JANUARY 1995 – I went to a college football game recently. I used to go quite often but have not attended many games lately. One of the reasons I haven’t gone is that over the past few years it has been my luck to sit near some drunk whose foul mouth and behavior ruin the game for everyone. Who cares about giving $25 to spend three hours being offended by some drunk?
But this was a big game – Mississippi State and Ole Miss – and my daughter, son-in-law, and son wanted me to go. So my wife Lynda and I loaded up and went along. It will probably be the last one I will go to for a long, long time. You guessed it. One row up behind us were three drunks. For three hours we, and all those around us, were bombarded with the most profane, vulgar, senseless language and behavior imaginable.
I pondered what to do about the situation. I thought about speaking with the drunks and asking them to act decently. But I have never had any success with drunks whose intent is to be as profane as they can be. I must confess, and ask the Lord’s forgiveness, that I also thought about turning around and swinging as hard as I could with my fist hoping it would meet the mark. But I knew that was not the answer.
When the drunks got into a near fight with another man sitting next to Lynda, I was wondering what the papers would say the next day should a fight break out. The man explained to the drunks that his first-grade grandson was sitting with him and asked them to tone it down. I knew that I was not going to let the grandfather who was trying to reason with three drunks fight them alone. I could already see the headlines: “AFA president involved in brawl at football game.” The media would have had a field day with that.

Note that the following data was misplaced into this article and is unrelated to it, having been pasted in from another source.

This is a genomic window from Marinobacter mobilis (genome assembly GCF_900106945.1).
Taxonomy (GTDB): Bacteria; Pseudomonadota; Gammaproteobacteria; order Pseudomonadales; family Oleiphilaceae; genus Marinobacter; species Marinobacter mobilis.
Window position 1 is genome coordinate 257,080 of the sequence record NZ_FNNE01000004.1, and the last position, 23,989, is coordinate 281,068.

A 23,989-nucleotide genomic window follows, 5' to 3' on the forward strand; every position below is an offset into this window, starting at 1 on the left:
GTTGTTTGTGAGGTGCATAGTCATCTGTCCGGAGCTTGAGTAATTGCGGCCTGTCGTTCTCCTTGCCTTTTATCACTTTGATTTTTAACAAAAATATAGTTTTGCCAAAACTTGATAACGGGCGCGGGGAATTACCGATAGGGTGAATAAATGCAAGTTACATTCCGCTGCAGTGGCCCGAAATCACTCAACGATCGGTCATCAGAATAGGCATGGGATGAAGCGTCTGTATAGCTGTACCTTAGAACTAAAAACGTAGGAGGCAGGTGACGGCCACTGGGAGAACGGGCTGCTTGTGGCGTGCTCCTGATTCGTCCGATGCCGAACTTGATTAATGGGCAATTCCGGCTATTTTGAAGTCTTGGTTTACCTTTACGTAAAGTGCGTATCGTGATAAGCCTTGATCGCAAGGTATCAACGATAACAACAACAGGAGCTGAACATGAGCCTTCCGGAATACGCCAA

What did I do? I simply endured it. After a long period of thinking of all my options, I decided that was probably the best – to endure it. I did a lot of thinking while listening to the drunks. I thought about how much the morals in our society have declined. Having gone to many ball games as a kid, I did see some drunks, but I never witnessed the kind of behavior that is commonplace at games today.
I thought about how the movies have changed, the television programs have changed, and the music has changed. I thought about the increase in crime, the explosion of drug and alcohol use, the increase in the number of abortions, etc.
I also thought about how the blame for this decline must be shared by many. Among them are parents who don’t care. Bleeding-heart liberals who say that society is to blame. Politicians who are willing to give away billions of tax dollars in “social” programs just to get re-elected, programs that help sink people into more irresponsibility. A national media, both news and entertainment, dominated by people pushing a secular, liberal philosophy. An education system controlled by the National Education Association, which is far more interested in a political agenda than educating children.
And, yes – as much as I hate to say it – churches and individual Christians who have remained silent, who have withdrawn their voices from the public arena, or who (in the name of “rights” or “freedom”) have joined with those helping destroy the moral fabric of our nation.
Leaving the game, I felt dirty all over. But I left realizing anew just how important the work of AFA is and how far we have to go to restore a basic common decency in our society.
Like Solomon, I ask God for wisdom to know what to do … and the courage to do it.
Editor’s Note: From the late 1970s through 2010, Don Wildmon, founder and president emeritus of American Family Association, wrote hundreds of monthly columns for AFA Journal. Thirty-one of his best columns are now available in a recently published collection titled Our Call to Faithfulness: The Voice and Legacy of Don Wildmon. These columns represent his timeless wisdom and insight and are now being published weekly on The Stand in celebration of AFA’s 40 years of ministry.
Click here or call 877-927-4917 to order your own copy of Our Call to Faithfulness: The Voice and Legacy of Don Wildmon.